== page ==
Jesus and John Wayne

Kristin Kobes Du Mez
A scholar of American Christianity presents a seventy-five-year history of evangelicalism that identifies the forces that have turned Donald Trump into a hero of the Religious Right. How did a libertine who lacks even the most basic knowledge of the Christian faith win 81 percent of the white evangelical vote in 2016? And why have white evangelicals become a presidential reprobate's staunchest supporters? These are among the questions acclaimed historian Kristin Kobes Du Mez asks in Jesus and John Wayne, which delves beyond facile headlines to explain how white evangelicals have brought us to our fractured political moment. Challenging the commonly held assumption that the "moral majority" backed Donald Trump for purely pragmatic reasons, Du Mez reveals that Donald Trump in fact represents the fulfillment, rather than the betrayal, of white evangelicals' most deeply held values. Jesus and John Wayne is a sweeping account of the last seventy-five years of white evangelicalism, showing how American evangelicals have worked for decades to replace the Jesus of the Gospels with an idol of rugged masculinity and Christian nationalism, or in the words of one modern chaplain, with "a spiritual badass." As Du Mez explains, the key to understanding this transformation is to recognize the role of culture in modern American evangelicalism. Many of today's evangelicals may not be theologically astute, but they know their VeggieTales, they've read John Eldredge's Wild at Heart, and they learned about purity before they learned about sex--and they have a silver ring to prove it. Evangelical books, films, music, clothing, and merchandise shape the beliefs of millions. And evangelical popular culture is teeming with muscular heroes--mythical warriors and rugged soldiers, men like Oliver North, Ronald Reagan, Mel Gibson, and the Duck Dynasty clan, who assert white masculine power in defense of "Christian America." Chief among these evangelical legends is John Wayne, an icon of a lost time when men were uncowed by political correctness, unafraid to tell it like it was, and did what needed to be done. Trump, in other words, is hardly the first flashy celebrity to capture evangelicals' hearts and minds, nor is he the first strongman to promise evangelicals protection and power. Indeed, the values and viewpoints at the heart of white evangelicalism today--patriarchy, authoritarian rule, aggressive foreign policy, fear of Islam, ambivalence toward #MeToo, and opposition to Black Lives Matter and the LGBTQ community--are likely to persist long after Trump leaves office. A much-needed reexamination, Jesus and John Wayne explains why evangelicals have rallied behind the least-Christian president in American history and how they have transformed their faith in the process, with enduring consequences for all of us.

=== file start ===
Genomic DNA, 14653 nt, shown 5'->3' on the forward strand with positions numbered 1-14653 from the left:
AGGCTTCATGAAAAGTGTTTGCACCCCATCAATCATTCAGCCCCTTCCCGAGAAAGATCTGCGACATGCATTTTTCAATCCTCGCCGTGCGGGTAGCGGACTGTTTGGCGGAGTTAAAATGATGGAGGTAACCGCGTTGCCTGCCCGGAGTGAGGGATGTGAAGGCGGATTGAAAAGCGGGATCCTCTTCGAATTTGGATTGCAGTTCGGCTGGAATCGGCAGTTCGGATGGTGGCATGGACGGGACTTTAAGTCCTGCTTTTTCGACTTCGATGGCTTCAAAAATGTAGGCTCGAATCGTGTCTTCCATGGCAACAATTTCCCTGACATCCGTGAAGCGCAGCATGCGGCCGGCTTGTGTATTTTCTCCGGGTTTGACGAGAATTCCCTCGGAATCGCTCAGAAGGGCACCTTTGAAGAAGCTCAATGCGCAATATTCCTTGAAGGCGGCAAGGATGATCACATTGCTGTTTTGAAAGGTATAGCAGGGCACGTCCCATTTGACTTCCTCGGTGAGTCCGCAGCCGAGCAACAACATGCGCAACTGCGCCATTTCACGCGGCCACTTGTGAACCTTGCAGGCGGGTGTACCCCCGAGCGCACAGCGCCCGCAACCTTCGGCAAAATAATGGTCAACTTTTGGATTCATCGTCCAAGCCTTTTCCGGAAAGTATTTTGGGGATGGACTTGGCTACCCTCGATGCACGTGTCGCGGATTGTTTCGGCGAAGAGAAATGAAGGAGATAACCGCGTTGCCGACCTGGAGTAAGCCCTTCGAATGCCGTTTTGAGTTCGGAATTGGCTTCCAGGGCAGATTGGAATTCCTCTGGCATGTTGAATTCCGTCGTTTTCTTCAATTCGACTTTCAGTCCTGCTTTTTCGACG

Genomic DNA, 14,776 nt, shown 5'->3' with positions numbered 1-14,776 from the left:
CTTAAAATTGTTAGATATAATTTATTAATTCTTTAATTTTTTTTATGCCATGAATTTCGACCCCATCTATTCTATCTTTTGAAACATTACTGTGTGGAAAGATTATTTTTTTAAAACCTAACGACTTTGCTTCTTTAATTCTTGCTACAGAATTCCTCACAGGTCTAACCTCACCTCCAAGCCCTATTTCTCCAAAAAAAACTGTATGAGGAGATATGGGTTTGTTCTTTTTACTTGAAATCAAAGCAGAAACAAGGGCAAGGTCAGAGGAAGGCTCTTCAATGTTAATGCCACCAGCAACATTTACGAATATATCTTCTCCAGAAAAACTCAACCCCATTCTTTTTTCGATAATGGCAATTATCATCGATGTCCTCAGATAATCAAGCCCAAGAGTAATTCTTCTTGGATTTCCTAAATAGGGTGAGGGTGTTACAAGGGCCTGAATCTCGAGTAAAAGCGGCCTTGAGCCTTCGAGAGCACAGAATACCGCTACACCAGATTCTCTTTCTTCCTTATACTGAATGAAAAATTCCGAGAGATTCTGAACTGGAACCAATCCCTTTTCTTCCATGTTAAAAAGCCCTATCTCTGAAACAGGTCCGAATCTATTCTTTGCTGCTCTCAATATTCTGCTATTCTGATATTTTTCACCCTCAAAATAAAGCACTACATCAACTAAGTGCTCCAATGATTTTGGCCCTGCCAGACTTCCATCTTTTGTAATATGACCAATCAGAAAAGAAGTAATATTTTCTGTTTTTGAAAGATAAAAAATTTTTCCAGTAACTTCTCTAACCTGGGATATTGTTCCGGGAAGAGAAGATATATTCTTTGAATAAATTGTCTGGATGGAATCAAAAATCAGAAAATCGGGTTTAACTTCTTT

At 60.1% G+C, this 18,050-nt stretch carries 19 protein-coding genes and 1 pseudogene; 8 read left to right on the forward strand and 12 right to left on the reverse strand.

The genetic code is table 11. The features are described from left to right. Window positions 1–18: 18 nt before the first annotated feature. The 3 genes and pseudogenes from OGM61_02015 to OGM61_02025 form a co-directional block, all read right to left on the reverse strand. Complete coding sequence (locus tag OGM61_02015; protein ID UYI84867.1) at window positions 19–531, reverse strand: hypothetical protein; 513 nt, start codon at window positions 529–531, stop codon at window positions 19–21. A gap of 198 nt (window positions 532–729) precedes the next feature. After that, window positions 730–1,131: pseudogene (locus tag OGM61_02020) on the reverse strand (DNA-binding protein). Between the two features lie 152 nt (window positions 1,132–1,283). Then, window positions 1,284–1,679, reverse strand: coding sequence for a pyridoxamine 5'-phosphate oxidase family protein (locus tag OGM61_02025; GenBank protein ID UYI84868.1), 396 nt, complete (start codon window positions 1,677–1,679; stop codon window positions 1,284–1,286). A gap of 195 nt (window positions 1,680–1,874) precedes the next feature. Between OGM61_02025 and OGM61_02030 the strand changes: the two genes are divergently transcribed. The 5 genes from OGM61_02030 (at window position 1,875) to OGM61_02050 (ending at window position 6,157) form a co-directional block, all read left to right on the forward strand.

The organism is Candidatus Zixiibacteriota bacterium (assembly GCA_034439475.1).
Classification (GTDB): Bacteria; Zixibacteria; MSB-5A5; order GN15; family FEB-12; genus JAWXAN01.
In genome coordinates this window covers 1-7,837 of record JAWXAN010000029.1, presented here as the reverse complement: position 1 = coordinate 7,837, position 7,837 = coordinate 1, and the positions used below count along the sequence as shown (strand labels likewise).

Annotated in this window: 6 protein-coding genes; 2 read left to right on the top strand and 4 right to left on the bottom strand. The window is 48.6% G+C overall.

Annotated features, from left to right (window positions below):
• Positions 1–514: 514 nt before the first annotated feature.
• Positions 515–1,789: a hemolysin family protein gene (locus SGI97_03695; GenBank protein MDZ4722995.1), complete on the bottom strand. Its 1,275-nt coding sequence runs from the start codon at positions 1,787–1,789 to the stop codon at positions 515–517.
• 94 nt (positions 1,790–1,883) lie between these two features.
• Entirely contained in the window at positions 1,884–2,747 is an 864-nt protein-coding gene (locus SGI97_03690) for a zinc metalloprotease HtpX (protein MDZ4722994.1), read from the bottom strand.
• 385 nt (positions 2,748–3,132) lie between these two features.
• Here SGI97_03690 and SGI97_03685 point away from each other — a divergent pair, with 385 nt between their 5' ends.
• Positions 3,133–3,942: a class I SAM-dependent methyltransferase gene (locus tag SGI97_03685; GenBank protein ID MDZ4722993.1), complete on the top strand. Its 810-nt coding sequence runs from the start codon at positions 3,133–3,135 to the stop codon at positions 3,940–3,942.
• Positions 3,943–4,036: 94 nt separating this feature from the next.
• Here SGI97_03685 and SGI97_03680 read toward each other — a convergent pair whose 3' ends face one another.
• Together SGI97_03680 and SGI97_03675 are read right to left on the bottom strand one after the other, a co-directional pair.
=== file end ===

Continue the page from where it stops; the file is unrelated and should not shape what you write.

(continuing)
Reviews

Reviewed: 2021-07-22
5
Reviewed: 2020-11-19

This is a fascinating book!! The Kristin Kobes Du Mez, an historian, explores the love that conservative Evangelicals in the United States have had, and still do have, for a certain type of masculinity epitomised by John Wayne. This obsession with this version of masculinity has influenced conservative Evangelicals' approaches to parenting, marriage, politics -- and the election of Donald J Trump as President of the United States. This is an engrossing story. Du Mez writes superbly and I was gripped by the story she unfolds. It explains so much of what we see in US politics -- especially why someone as immoral (or amoral) as Trump can be embraced by religious people who usually go on about morality and the failing morals of society. I can't recommend this book highly enough for anyone interested in US politics, religion, or ethics. It's a stunning analysis told in a captivating style. Wonderful and enlightening.

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